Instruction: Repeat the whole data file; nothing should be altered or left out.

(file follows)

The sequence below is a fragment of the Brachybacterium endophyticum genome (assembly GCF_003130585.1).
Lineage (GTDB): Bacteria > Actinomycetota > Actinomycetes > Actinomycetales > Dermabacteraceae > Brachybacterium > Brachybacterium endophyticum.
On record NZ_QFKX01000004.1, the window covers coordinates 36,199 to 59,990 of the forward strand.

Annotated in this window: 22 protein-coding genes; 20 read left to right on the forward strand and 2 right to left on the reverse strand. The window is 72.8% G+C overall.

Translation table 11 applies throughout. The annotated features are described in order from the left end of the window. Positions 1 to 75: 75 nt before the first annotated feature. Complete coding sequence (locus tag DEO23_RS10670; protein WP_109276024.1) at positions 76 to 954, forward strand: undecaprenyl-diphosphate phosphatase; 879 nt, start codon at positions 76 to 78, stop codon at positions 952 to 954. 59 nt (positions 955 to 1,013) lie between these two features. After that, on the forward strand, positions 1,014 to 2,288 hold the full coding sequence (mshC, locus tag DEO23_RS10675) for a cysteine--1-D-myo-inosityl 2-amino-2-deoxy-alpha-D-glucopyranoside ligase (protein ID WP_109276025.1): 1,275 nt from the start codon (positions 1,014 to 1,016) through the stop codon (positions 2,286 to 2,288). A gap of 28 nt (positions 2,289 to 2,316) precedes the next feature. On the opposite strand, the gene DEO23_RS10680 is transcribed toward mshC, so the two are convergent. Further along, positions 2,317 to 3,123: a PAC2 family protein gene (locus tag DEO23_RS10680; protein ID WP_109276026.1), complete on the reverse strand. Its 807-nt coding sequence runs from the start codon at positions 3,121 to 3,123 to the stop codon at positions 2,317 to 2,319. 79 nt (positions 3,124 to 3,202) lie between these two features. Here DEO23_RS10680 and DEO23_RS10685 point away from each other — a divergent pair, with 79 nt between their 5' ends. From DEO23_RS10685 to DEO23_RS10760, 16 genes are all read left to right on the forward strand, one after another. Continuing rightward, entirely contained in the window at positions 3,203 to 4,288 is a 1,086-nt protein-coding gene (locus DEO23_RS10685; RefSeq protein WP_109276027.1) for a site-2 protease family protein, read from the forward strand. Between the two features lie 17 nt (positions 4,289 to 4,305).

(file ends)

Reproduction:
The sequence below is a fragment of the Brachybacterium endophyticum genome (assembly GCF_003130585.1).
Lineage (GTDB): Bacteria > Actinomycetota > Actinomycetes > Actinomycetales > Dermabacteraceae > Brachybacterium > Brachybacterium endophyticum.
On record NZ_QFKX01000004.1, the window covers coordinates 36,199 to 59,990 of the forward strand.

Annotated in this window: 22 protein-coding genes; 20 read left to right on the forward strand and 2 right to left on the reverse strand. The window is 72.8% G+C overall.

Translation table 11 applies throughout. The annotated features are described in order from the left end of the window. Positions 1 to 75: 75 nt before the first annotated feature. Complete coding sequence (locus tag DEO23_RS10670; protein WP_109276024.1) at positions 76 to 954, forward strand: undecaprenyl-diphosphate phosphatase; 879 nt, start codon at positions 76 to 78, stop codon at positions 952 to 954. 59 nt (positions 955 to 1,013) lie between these two features. After that, on the forward strand, positions 1,014 to 2,288 hold the full coding sequence (mshC, locus tag DEO23_RS10675) for a cysteine--1-D-myo-inosityl 2-amino-2-deoxy-alpha-D-glucopyranoside ligase (protein ID WP_109276025.1): 1,275 nt from the start codon (positions 1,014 to 1,016) through the stop codon (positions 2,286 to 2,288). A gap of 28 nt (positions 2,289 to 2,316) precedes the next feature. On the opposite strand, the gene DEO23_RS10680 is transcribed toward mshC, so the two are convergent. Further along, positions 2,317 to 3,123: a PAC2 family protein gene (locus tag DEO23_RS10680; protein ID WP_109276026.1), complete on the reverse strand. Its 807-nt coding sequence runs from the start codon at positions 3,121 to 3,123 to the stop codon at positions 2,317 to 2,319. 79 nt (positions 3,124 to 3,202) lie between these two features. Here DEO23_RS10680 and DEO23_RS10685 point away from each other — a divergent pair, with 79 nt between their 5' ends. From DEO23_RS10685 to DEO23_RS10760, 16 genes are all read left to right on the forward strand, one after another. Continuing rightward, entirely contained in the window at positions 3,203 to 4,288 is a 1,086-nt protein-coding gene (locus DEO23_RS10685; RefSeq protein WP_109276027.1) for a site-2 protease family protein, read from the forward strand. Between the two features lie 17 nt (positions 4,289 to 4,305).